The Future of Missile Defense
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This paper discusses the concept of missile defense, ie. the idea that a defense missile can be used to shoot down an incoming ballistic missile and how the mere idea of this ability in the past threatened to add fuel to an ongoing arms race between the two then superpowers. It evaluates the Anti Ballistic Missile Treaty (ABM) which was a result of an attempt to add some stability to a very dangerous and unstable Cold War. This paper examines the new challenges to that treaty, challenges which have ultimately left it a remnant of the past and the reasons why President Bush choose to leave the treaty. It attempts to understand the treaty's past, its present situation and the future of American Foreign Policy without its restriction. It analyzes the history and development of missile technology over the tears and the international threat it poses.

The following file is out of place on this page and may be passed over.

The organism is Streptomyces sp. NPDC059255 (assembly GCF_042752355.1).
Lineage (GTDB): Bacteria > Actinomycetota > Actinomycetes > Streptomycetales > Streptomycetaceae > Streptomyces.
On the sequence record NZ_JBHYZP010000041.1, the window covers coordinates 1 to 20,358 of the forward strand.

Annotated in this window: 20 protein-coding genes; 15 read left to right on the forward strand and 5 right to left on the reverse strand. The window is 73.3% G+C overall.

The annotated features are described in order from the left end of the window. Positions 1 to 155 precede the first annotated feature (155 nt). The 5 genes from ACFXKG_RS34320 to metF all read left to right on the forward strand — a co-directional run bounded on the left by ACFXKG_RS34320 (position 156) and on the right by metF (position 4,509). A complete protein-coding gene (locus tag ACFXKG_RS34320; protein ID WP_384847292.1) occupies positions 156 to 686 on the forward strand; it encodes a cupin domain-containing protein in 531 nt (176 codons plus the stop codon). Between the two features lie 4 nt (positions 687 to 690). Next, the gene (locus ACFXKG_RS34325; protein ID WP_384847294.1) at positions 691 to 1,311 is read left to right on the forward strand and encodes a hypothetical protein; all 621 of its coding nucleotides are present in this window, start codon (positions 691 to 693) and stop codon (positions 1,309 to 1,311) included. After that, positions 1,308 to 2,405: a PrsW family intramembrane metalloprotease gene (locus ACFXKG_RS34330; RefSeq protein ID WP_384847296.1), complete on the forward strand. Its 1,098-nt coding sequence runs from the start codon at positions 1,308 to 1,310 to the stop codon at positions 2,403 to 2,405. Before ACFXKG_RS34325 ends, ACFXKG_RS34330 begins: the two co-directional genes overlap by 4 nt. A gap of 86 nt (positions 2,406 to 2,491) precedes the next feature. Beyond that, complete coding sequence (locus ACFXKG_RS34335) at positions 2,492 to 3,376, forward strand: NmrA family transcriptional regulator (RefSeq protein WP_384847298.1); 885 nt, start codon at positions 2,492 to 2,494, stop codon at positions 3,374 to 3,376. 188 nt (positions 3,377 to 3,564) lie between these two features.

From the Paper:"To fully understand the ABM treaty, the issues of the world in which it was made must be taken into account. When Nixon came into the office of the President, the Vietnam War was coming to an end. The goals of the Nixon administration were to decrease America's extent to regional allies and to create stability in the world. The end of the Vietnam War was an example of Nixon's goal to decrease America's protection through non-nuclear assistance to regional allies. Nixon declared that America would provide a nuclear umbrella for her allies but "The primary burden for regional and local defense would lie with the states directly concerned." This policy was a direct result of America's domestic situation at the time."
Cite this Research Paper:
The Future of Missile Defense (2003, April 17) Retrieved July 12, 2020, from https://www.academon.com/research-paper/the-future-of-missile-defense-23673/
"The Future of Missile Defense" 17 April 2003. Web. 12 July. 2020. <https://www.academon.com/research-paper/the-future-of-missile-defense-23673/>